# 5.3: The Spatial Form of the Uncertainty Principle

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The electrons in atoms are confined to a region of space approximately 10^{-10} m across. What is the minimum uncertainty in the velocity of atomic electrons?

The wave-like nature of matter forces certain restrictions on the precision with which a particle can be located in space and time. These restrictions are known as the Heisenberg Uncertainty Principle. (The word “uncertainty” is a poor choice. It is not that we are uncertain of the speed and location of the particle at a specific time; rather it is that the “particle” does not *have* a definite speed and location! The wave-like nature of the “particle” forces it to be spread out in space and time, analogous to the spreading of classical waves in space.)

The spatial form of Heisenberg’s Uncertainty Principle is

\[ (\sigma_X)(\sigma_{p_x}) \geq \frac{\hbar}{2}\]

where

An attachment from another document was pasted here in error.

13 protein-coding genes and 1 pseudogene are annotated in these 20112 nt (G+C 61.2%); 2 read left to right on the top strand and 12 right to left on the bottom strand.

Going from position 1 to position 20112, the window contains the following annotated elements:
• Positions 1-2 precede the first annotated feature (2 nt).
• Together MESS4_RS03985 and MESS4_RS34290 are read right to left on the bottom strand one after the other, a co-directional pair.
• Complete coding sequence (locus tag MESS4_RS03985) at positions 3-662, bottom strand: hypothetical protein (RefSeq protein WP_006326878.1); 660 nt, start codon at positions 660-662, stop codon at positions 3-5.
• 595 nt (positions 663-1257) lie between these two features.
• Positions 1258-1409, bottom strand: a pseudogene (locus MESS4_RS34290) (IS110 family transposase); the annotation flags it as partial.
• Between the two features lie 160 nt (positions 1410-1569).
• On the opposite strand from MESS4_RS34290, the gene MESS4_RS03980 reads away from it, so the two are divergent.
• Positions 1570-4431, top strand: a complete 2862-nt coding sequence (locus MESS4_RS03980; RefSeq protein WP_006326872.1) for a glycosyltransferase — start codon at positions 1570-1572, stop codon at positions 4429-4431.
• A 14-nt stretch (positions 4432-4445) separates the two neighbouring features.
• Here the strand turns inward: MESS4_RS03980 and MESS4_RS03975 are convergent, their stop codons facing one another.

_{\(\sigma\)x}is the uncertainty, or variation, in the particle’s position,_{\sigma\)px}is the uncertainty, or variation, in the particle’s momentum in the same direction,- and ħ is Planck’s constant divided by 2p.

With the center of the atom designated as the origin, the position of the electron can be represented as

\[x = (0\pm0.5)\times10^{-10) \text{ m}\]

thus

\[\sigma_x = 0.05 \text{ nm}\]

Using the uncertainty principle results in

\[ (\sigma_X)(\sigma_{p_x}) \approx \frac{\hbar}{2}\]

\[\sigma_{p_x} \approx \frac{\hbar}{2(\sigma_x}}\]

\[m\sigma_{v_x} \approx \frac{\hbar}{2(\sigma_x}}\]

\[\sigma_{v_x} \approx \frac{\hbar}{2m(\sigma_x}}\]

\[\sigma_{v_x} \approx \frac{\hbar c}{2mc^2(\sigma_x}}c\]

Just as “hc” will pop up in numerous equations throughout this course, the constant “~~h~~c” is also quite common and has an equally friendly value, 197.4 eV nm. Thus,

\[ \sigma_{v_x} \approx \frac{197.4 \text{ eVnm}}{2(511000\text{ eV})(0.05\text{ nm}}c\]

\[\sigma_{v_x} \approx 3.86 \times 10^{-3}c\]

\[\sigma_{v_x} \approx 1.2 \times 10^6 \text{ m/s}\]

Thus the velocity of an atomic electron has an inherent, irreducible uncertainty of about a million meters per second! If anyone tells you they know how fast an atomic electron is moving to a greater precision than a million meters per second, you know what to tell them…